Warning: Includes hashing out all of your insecurities and faults.
Warning: Includes hashing out all of your insecurities and faults.
I found a great timeline-generating site. I’m working on a fanfic project, and I needed some nice sleek way to create a timeline, to help me make sense of everything going on in this AU verse.
The tool is called Timeline JS, and it’s great because you don’t really need to download anything to use it. All you have to do is put information down into a Google Docs spreadsheet template they have set up, and then put the published code of it into their online embed generator, and it creates what you see below.
I’ve been having WAY too much fun with this tool. If I have any complaints about it, the main one is that there’s currently no way to customize the color palette of the published timeline. I would love to be able to use a different colored background. But oh well. This is still a new tool, so customization options are probably in the works.
(Submitted by howdotheyriseup)
I do this occasionally, and it makes me feel like a horrible person. Am I alone?
*meekly raises hand*
This article, I believe, has a great deal of insight regarding writing things via hand through pen and paper versus writing things down on electronic devices, like phones and computers.
It covers many of the same reasons why I prefer to write original drafts of stories and poems on a notebook rather than on my computer.
“We’re more likely to find an electronic device, open our favorite word processor, and fiddle with a margin and font size before committing a single word to the page,” Martin wrote in an email. “Automatic spellcheck and word correction can slow the process further and cause you to lose your train of thought.”
By committing your thought to paper, you’re also doing more to lock it into place. Virginia Berninger, professor of educational psychology at the University of Washington, has the brain scans to prove it. Berninger told the Wall Street Journal in Oct. 2010 that as your hand executes each stroke of each letter, it activates a much larger portion of the brain’s thinking, language, and “working memory” regions than typing, which whisks your attention along at a more letters-and-words pace.
If you have the time, you ought to take a look at this article. Maybe it will inspire you to try writing your next piece in longhand rather than on the keyboard.
(Submitted by maraoliver)
When I am really into a story I’m writing, I tend to do things similar to this quite often. It’s often how I find my characters’ voices.
Intellectual theft of written and artistic works SUCKS.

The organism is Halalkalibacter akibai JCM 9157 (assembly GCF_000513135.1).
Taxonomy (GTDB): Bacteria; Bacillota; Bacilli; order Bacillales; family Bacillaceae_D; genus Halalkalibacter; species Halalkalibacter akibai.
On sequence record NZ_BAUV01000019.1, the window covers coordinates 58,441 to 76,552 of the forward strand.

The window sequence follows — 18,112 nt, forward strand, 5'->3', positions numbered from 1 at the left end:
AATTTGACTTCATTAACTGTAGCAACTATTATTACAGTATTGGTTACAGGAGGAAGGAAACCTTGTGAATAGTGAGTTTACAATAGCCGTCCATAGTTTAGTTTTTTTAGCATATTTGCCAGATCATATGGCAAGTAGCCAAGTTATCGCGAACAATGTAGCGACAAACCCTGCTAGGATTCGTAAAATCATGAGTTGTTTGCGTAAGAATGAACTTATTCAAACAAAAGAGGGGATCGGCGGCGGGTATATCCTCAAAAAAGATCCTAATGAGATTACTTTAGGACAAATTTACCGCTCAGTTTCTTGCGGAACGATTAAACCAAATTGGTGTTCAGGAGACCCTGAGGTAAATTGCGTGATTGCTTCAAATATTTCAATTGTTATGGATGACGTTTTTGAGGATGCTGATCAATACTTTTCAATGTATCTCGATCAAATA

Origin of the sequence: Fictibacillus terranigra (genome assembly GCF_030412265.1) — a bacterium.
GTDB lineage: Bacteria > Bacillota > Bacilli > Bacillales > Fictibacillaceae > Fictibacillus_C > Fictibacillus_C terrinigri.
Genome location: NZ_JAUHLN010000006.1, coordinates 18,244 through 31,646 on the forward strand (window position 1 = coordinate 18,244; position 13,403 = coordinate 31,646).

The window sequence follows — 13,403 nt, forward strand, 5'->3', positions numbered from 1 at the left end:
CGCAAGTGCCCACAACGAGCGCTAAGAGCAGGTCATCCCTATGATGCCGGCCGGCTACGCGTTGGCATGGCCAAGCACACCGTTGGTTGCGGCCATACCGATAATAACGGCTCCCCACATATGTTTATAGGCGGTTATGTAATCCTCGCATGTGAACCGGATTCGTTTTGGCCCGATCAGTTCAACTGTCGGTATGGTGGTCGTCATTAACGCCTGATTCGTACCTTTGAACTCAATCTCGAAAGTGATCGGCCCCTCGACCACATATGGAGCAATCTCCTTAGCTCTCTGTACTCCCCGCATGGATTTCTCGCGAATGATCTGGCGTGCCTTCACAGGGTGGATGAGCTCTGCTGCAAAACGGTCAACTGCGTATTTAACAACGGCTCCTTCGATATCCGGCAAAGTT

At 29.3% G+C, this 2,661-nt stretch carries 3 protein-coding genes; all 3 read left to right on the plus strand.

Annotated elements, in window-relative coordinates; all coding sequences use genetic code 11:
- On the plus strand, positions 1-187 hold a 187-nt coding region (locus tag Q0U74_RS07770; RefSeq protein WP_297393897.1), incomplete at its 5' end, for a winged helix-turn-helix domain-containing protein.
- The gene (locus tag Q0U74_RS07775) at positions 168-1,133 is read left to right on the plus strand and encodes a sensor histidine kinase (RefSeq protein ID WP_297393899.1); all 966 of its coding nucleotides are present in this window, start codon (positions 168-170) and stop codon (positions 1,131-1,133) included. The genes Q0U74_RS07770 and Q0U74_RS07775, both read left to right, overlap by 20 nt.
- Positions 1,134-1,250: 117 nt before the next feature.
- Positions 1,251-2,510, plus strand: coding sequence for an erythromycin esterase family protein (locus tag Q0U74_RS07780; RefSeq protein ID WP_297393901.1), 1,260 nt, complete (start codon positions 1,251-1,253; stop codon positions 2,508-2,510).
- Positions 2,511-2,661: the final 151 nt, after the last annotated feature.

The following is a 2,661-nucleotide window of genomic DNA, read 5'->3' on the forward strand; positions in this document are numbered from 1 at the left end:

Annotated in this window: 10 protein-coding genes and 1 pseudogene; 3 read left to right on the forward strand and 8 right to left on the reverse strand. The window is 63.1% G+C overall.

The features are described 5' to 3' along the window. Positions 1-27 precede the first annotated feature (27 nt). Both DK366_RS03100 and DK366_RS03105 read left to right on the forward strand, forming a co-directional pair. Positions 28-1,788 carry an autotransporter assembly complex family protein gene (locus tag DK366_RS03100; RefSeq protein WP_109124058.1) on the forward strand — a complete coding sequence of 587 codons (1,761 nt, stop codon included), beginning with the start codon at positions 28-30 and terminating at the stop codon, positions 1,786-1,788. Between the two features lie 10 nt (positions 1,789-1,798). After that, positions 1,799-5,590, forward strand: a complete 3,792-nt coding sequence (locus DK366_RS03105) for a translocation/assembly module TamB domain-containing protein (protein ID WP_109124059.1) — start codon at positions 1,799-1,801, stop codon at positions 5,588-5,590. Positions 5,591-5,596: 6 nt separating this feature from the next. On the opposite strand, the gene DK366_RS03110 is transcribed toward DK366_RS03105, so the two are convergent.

However, you shouldn’t let fear of that stop you from sharing your art or written words with the world at large. That’s where a Creative Commons license comes in.
Using a Creative Commons license allows you to specify EXACTLY what rights you allow your creative works to be displayed with when you share them for free online, no ifs, ands, or buts about it.
If you’ve got a gallery at a place like DeviantART, you may have seen these licenses already, since they’ve had the “CC” licensing integrated into their system for a few years now. However, have you really given thought as to what those various licenses mean? For those of you who haven’t heard of or used a Creative Commons license, or don’t quite understand what they are, here’s an easy to understand breakdown of the six “CC” licenses, with definitions from CreativeCommons.org.
Attribution - This license lets others distribute, remix, tweak, and build upon your work, even commercially, as long as they credit you for the original creation.
Attribution ShareAlike - This license lets others remix, tweak, and build upon your work even for commercial purposes, as long as they credit you and license their new creations under the identical terms. This license is often compared to “copyleft” free and open source software licenses. All new works based on yours will carry the same license, so any derivatives will also allow commercial use.
Attribution NoDerivs - This license allows for redistribution, commercial and non-commercial, as long as it is passed along unchanged and in whole, with credit to you.
Attribution NonCommercial - This license lets others remix, tweak, and build upon your work non-commercially, and although their new works must also acknowledge you and be non-commercial, they don’t have to license their derivative works on the same terms.